Hi Rebecca, thanks for asking. It’s definitely tricky to figure out an appropriate nutrition program for an equine whose teeth are not in ideal condition. I strongly encourage you to have a conversation with your veterinarian about your pony’s overall health as well as his diet. For example, without knowing his weight, 3 pounds/day of a senior feed (which is usually fed at a rate of 15-20 pounds/day for a full-size horse) doesn’t seem like a lot of food. While I’m a big fan of soaked alfalfa pellets and beet pulp, I recommend working with your vet to make sure your little guy is getting 2% of his body weight per day in roughage and that his overall diet is complete and balanced in terms of protein, vitamins, and minerals, which you may be able to accomplish just with a full serving of a high-quality complete feed, providing in multiple small meals throughout the day. – Dr. Lydia Gray

      Serve It Up Right:

      The Inside Scoop: Is My Horse’s Grain Enough?

  7. Ellie says:

    I have a Cushing’s pony who is 18 years old but he also gets heaves when he eats hay which can’t be treated due to his medication (perdoglide) and the medicine seemed to be helping but now he’s losing a lot of weight even though he lives in a pasture with access to cleaner hay and some grass but refuses to eat much. I’ve also tried feeding him pellets with and without weight builder but he takes one bite and leaves it. He also won’t eat any beet pulp either. And he hasn’t been rode hardly at all this summer other than an occasional trail ride which is about 30 minutes long and he hasn’t gone under any stress that we know of such as trailering and traveling as he’s a stay at home pony. Any ideas of how to help him gain weight without spending a fortune on him? We have 4 other horses so it’s hard to spend a lot of money on supplements. And we’ve asked our vet a lot about him and they said there’s not a lot we can do about it without putting a lot of money into him. Is there anything else we can try or when do we know that he’s not going to get better and should be put down? It’s not our first option to do that but we have extremely harsh winters with temps as low as -65F and we’re not allowed to blanket and also don’t have a heate/insulated barn. And he also just got his teeth done in June and has always been kept up on with that and his hooves. He also doesn’t seem to be happy anymore either. Which I don’t like seeing him not feeling well and not being happy.

  8. patty anderson says:

    I have a 17 yr old welsh pony that appears to have cushings. All of the symptoms are there. She had some founder last year and that has cleared up but she is a bit low on weight. We put her on grass hay not realizing the founder was caused by cushings. Would it be safe to put her on Alfalfa instead? I am sure that it would help her overall condition but I don’t want her to founder again. My vet also recommended starting her on Prescend. Crazy expensive though!! Also I had her on Purena Senior (2 lbs/day) but it looks like they have a product called Wellsolve LS that is formulated towards cushings. She eats her grass hay (would rather have Alfalfa) fine but I don’t think there is a lot of nutrition in it. Any suggestions?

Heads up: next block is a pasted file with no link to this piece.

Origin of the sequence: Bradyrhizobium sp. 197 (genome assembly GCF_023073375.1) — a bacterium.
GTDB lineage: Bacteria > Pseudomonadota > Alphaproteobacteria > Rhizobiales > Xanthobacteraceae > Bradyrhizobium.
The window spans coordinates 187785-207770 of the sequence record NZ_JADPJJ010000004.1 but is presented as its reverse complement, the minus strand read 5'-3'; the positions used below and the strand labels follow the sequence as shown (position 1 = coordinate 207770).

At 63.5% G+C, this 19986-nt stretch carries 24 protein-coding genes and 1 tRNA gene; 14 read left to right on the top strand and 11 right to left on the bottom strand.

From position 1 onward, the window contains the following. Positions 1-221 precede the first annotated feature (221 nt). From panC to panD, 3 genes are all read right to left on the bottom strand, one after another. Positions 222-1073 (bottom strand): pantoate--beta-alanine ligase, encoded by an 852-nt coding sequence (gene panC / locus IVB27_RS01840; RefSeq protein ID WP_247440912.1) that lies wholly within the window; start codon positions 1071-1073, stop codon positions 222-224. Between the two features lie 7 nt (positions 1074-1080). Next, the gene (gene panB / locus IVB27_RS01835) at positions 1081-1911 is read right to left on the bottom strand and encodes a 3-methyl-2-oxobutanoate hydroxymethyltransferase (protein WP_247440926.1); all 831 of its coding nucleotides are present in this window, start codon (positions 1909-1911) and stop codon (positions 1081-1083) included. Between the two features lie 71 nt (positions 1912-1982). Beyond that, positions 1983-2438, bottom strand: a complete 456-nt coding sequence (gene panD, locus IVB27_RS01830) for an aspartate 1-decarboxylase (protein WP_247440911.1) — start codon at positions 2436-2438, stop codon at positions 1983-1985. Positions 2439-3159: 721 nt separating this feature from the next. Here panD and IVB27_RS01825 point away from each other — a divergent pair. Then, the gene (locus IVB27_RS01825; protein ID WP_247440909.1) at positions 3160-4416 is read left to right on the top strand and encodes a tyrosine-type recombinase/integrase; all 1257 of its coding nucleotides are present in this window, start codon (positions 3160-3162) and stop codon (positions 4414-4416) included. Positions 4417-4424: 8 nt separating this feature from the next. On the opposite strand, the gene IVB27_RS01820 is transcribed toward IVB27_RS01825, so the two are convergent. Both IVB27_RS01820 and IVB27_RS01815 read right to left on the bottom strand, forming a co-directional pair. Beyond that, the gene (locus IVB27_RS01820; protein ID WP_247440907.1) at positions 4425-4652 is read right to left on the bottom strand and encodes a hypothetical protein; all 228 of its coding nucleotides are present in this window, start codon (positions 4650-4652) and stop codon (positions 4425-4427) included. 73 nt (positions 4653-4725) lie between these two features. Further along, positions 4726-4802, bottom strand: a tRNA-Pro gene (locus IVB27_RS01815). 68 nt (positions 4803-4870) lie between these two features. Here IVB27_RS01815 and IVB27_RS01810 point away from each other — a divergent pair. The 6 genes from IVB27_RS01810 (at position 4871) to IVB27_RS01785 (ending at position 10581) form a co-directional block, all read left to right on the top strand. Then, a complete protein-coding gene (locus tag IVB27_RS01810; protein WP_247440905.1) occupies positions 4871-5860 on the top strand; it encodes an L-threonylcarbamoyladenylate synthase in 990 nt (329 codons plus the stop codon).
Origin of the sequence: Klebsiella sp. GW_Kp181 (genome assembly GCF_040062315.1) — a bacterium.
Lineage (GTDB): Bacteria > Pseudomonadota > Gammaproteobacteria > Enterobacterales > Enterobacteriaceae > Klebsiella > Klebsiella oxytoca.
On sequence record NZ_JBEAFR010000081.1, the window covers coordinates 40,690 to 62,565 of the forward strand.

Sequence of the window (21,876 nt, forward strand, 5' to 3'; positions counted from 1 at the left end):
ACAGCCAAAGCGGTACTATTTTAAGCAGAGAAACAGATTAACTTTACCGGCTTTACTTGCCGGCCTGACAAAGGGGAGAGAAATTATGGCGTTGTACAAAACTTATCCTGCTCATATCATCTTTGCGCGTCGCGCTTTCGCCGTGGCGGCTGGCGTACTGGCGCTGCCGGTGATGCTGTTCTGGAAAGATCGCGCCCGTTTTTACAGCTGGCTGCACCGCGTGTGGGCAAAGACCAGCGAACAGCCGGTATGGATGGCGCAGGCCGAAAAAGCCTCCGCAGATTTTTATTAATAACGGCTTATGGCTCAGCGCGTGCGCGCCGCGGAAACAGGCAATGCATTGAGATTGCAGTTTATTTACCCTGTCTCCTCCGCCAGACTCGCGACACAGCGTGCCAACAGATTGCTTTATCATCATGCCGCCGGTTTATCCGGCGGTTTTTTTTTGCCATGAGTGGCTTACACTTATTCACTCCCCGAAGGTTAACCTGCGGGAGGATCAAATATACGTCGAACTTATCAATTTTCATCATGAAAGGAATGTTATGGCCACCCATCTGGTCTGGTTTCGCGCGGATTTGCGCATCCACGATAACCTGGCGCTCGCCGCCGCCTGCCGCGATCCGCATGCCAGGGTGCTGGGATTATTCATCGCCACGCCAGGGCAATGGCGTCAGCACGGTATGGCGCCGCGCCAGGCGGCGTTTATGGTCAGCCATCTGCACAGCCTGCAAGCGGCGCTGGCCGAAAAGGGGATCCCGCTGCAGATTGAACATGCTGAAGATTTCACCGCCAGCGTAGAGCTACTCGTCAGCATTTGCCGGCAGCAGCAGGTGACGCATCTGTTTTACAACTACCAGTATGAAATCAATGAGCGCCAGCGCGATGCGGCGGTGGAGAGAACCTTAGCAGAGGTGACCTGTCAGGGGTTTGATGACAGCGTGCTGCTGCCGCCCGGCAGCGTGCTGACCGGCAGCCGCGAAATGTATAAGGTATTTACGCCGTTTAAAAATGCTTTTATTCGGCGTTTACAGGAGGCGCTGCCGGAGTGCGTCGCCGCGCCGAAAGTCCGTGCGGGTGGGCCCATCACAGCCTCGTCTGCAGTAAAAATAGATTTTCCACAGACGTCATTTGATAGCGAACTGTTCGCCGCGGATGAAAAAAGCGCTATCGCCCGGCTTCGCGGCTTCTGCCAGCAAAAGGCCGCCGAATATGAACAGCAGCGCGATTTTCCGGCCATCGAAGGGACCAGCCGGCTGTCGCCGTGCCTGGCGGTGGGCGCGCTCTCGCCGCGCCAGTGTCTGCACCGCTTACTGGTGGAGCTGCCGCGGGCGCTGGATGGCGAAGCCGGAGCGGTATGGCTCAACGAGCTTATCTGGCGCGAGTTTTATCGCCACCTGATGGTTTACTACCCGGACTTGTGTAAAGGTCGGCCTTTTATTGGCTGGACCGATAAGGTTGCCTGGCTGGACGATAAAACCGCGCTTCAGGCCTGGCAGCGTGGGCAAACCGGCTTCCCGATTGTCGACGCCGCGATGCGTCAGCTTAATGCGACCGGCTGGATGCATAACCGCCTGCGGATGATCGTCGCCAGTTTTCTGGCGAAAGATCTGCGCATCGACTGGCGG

9. Christy says:

    I have a 25 year old mini horse named big red. I was told a long time ago when I first got him at 8 years of age that he had crushing, but never saw any signs of it. I know he has trouble shedding his hair every year so I shave him. He has been happy and fit for years. I noticed a few weeks ago that he was loosing some weight and it’s been extremely hot here, so I just contributed it to that. I left for vacation two weeks ago and returned today. Omg I couldn’t believe what I saw when I returned. He has dropped weight dramatically and looks like a skeleton. I was doing some reading and found your site. I need help for this little guy who has my heart. Is a senior complete feed, alfalfa pellets and beet pulp the way to go? I need sone insite? I am having a CBC done tomorrow. Any help would be greatly appreciated.

    • SmartPak SmartPak says:

      Hi Christy,

      Thank you for your question. I’m sorry to hear that Big Red has been struggling with his weight. It sounds like you are doing the right thing by working closely with your veterinarian. They’ll be able to determine whether or not he does indeed have PPID (Cushing’s) or if there is another underlying medical reason for his sudden weight loss. This will be important in determining the best approach for moving forward.

      While your vet is at the farm, walk him or her through your current feeding regimen. Assess the quality of the hay and grain, weigh your horse’s daily servings, read bag labels, body condition score and estimate weight, examine when and where your horse is fed, etc. Perhaps together you can identify a problem that could cause him not to be getting the quality or quantity of food you think he’s getting.

      While senior/complete feeds generally contain high quality ingredients that are easily digestible, they are all-in-one products—hay and grain in a bag—and as such are very very diluted when it comes to calories, protein, vitamins and minerals. The full recommended serving for these types of products is in the 15 to 18 pound range for a full-size horse. Your vet can help you decide if a senior/complete feed is the best solution for your mini.

      Your vet may also suggest tasty, easy-to-chew forage sources like beet pulp, hay pellets or cubes, or chopped hay. Since some chopped hay has been fortified with vitamins, minerals, and other nutrients, be sure to read the bag so you know which kind you’re giving. Fat may be another great add-on to the diet of horses who need extra calories.

      Finally, your horse may be a good candidate for digestive support to help him extract the most out of his current nutrition possible. Ingredients in this category include active live yeast like Saccharomyces cerevisiae, probiotics, prebiotics, enzymes, and others.

      Best of luck to you and Big Red!

      – Dr. Lydia Gray